Elie, genocide survivor and member of the Wirira Association. See bottom photo. "My husband and three children were killed during the genocide. They killed them with pangas and machetes. They killed all of my relatives. I have wounds everywhere on my body. I had a lot of pain and could not forgive the Hutu tribe. I was so hopeless. Slowly by slowly, we (the survivors) are getting free. I have hope now that I have a good future. Because I am with Jesus, I am going to make it. The strength I have is by the grace of God."
- Salafina, 29, a survivor of the genocide with the man that killed her family. “I am the only one that remains. They beat me and I am no longer strong. The church started teaching us to forgive each other. He asked forgiveness and I have forgiven him. I can forgive because I am a Christian. I now work side by side with the man that killed my family. The perpetrators and survivors now work together. God gave me a heart of forgiveness.”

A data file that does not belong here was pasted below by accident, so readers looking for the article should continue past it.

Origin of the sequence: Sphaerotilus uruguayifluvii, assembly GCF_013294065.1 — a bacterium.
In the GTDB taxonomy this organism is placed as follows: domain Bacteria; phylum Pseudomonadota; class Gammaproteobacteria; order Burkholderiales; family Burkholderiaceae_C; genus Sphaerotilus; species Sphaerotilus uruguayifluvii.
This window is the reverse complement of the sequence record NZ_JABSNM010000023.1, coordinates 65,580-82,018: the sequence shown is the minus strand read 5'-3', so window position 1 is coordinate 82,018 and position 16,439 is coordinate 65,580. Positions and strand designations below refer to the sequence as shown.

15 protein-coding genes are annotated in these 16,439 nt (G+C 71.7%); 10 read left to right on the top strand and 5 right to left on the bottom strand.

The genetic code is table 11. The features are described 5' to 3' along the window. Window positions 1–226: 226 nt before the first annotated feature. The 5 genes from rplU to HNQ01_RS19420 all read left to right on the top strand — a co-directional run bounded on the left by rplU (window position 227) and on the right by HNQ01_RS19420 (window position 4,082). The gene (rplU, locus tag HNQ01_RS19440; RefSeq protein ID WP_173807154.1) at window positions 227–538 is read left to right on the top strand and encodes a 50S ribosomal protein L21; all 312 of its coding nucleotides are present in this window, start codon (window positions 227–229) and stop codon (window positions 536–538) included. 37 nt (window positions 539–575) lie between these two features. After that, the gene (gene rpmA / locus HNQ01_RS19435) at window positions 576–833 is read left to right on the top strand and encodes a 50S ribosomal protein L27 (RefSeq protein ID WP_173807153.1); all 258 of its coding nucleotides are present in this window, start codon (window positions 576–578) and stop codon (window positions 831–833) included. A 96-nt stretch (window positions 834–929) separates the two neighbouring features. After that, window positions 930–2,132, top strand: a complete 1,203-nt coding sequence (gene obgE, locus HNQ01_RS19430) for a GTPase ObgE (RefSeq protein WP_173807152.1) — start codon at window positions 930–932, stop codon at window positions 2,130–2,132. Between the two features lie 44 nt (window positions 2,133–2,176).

Members of the Wirira Association, a group formed to comfort widows of the genocide that were also raped. Wirira means, Don't Cry.
More than 800,000 people, 20% of the country’s population, are estimated to have been killed in Rwanda during the genocide of 1994. I was recently asked by Drink Coffee, Do Good and Savannah Christian Church Global Outreach to document the stories of both the survivors and perpetrators of the genocide.
All Photographs copyright Gary S. Chapman
(Nikon D3s, 70-200mm 2.8 @200mm, 1/250 sec, f2.8, ISO3200)
(Nikon D3s, 24mm f1.4, 1/320 sec, f2.5, ISO3200)
(Nikon D3s, 50mm 1.4, 1/2500 sec, f1.4, ISO200)
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